Mikhail Zadornov: "We set out the following reference marker in our business plan: The average annual price of oil is $50 a barrel." Source: Ilia Pitalev /RIA Novosti
Since the beginning of the year, the price of oil has fallen below $50 a barrel, the ruble has continued to weaken, and on Jan. 26 the ratings agency Standard & Poor’s slashed Russia’s credit rating to “junk” status. Despite all of this, the chairman of VTB24 bank, former Finance Minister Mikhail Zadornov, believes that the crisis will not be as deep as that of 2008-2009, and that the weak ruble has a significant role to play in this.
RBC: How do you assess the actions taken by the Central Bank in relation to the crisis? Which decisions were correct, and where were mistakes made?
Mikhail Zadornov: It’s certainly difficult for the Central Bank right now. In my view, the Bank of Russia [the Central Bank – RBTH] has been working harder than the government. Now we would like to see more coordinated work from them.
The Central Bank cannot carry out anti-inflation and anti-crisis policies alone. Ideally, the government creates an anti-crisis committee, and the Central Bank takes an active part in its work.
We would like to see the regulator showing greater consistency in its actions, swift reactions and more active communication with the market. The market simply didn’t understand some of the actions taken by the Central Bank, and this played a negative role. Judging by what is currently happening at the Bank of Russia, its management is aware of this problem. I’m talking about the appearance of new figures – Dmitry Tulin and Alexander Torshin, who are well-known to the market.
RBC: Criticism is being directed at the Bank of Russia over the changes in the key interest rate, which proved unable to stabilize the ruble exchange rate and a host of other accumulated problems. Why didn’t raising the interest rate produce a result? After all, there are examples from other countries where a decision like that helped.
M.Z.: I don’t consider that it didn’t work for us. Ultimately, raising the key interest rate, along with other government measures, helped to stabilize the situation on the currency markets. The reason the ruble has still not found a balanced position and remains oversold is clear. Unfortunately, the key factor affecting the ruble continues to be the price of oil.
Since oil has not found its balanced price, the market is playing against the ruble. As soon as oil prices stabilize, it will raise not only the ruble rate, but also the price of all Russian shares – they will receive a fairer valuation. However, for the time being oil is continuing to fall. It makes no sense to compare Russia with any other countries. An appropriate comparison would be with other commodity exporters, which also depend on the price of a barrel.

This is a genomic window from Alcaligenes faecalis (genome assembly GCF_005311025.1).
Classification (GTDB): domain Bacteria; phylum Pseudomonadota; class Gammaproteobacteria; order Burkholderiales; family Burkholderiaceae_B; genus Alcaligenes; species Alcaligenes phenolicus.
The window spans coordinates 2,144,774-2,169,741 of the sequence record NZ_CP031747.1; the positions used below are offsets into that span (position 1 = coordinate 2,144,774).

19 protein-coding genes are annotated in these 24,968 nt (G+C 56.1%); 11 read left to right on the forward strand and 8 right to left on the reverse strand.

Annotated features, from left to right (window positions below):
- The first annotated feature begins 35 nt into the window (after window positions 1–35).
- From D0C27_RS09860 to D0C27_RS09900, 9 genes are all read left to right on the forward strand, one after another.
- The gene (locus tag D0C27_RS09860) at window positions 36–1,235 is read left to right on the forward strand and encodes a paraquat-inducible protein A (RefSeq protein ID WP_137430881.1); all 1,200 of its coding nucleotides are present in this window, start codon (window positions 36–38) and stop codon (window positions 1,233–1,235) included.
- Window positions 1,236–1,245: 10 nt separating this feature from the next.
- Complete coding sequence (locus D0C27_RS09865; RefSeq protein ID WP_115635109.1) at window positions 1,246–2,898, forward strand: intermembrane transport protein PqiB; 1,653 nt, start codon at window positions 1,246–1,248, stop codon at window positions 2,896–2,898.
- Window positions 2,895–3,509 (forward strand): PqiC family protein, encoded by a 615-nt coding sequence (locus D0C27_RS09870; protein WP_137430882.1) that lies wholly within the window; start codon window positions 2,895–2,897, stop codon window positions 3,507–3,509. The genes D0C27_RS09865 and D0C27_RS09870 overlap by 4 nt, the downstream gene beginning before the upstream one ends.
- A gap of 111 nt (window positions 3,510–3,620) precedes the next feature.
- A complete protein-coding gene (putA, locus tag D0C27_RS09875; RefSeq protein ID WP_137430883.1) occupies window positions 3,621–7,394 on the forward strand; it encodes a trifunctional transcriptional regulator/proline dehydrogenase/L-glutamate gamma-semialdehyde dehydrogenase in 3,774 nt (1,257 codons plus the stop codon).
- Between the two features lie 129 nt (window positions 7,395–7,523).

RBC: Well, for example, the leaders of the United Arab Emirates have stated that for them the fall in oil prices is not critical, since their economy is less dependent on oil prices.
M.Z.: Yes, both their budget and external balance depend less on oil exports. In Russia, unfortunately, oil products and gas make up around 63 percent of all exports, while for the budget oil and gas revenues reach 10 percent of GDP; the rest – 8 percent.
In the Emirates, tourism and construction make up a large share of budget revenue. But comparing us with the UAE is not really appropriate. The population there, if we count only those who are citizens of the country, is 1 million, and in neighboring Kuwait, 1.2 million.
However, along with the population of Crimea we have 144 million. Therefore it would be better to place Russia alongside, for example, Brazil, whose population is around 190 million, or with Indonesia, where there are 300 million. These are also export countries with comparable levels of per capita income.
RBC: Some experts, as well as the heads of large oil companies, are not ruling out a fall in the oil price to $20-30 a barrel. Could you give a short forecast for the economy if this happens: What will happen to the ruble, interest rates; what steps is the regulator likely to take in such a case?
M.Z.: We don’t make such forecasts. Oil can fall to $20–30 a barrel just as easily as rise to $60.
RBC: But you include macro forecasts in your business plan. What are they?
M.Z.: We set out the following reference marker in our business plan: The average annual price of oil is $50 a barrel. Proceeding from this we reckon that the drop in GDP will be 4–4.5 percent. Nonetheless, inflation, which has risen to 13–14 percent in the first quarter, will begin to slow. From the second quarter onward, the Central Bank will have the opportunity to reduce interest rates.
RBC: To what level could the Central Bank lower the interest rate?
M.Z.: We think that the reduction will be gradual, and in the fourth quarter the Central Bank may lower the interest rate to 10.5 percent – that is, to the level it was at when the sharp rise was made in December.
RBC: What do you think - will this crisis be deeper and longer than the one of 2008-2009?
M.Z.: It won’t be deeper, because we anticipate that the decrease in GDP will be less than on the previous occasion, and because the Central Bank allowed the ruble to float. Not everybody recognizes the importance of this decision.
The Central Bank concentrated the biggest shock from the fall in oil prices and sanctions on the exchange rate, and not on the financial and real sectors. If the ruble exchange rate had been kept within a [currency] corridor, then the reduction in production volumes would have been more significant. The Central Bank softened the effect of the fall in raw commodity prices on the Russian economy.
First published in Russian in RBC Daily.
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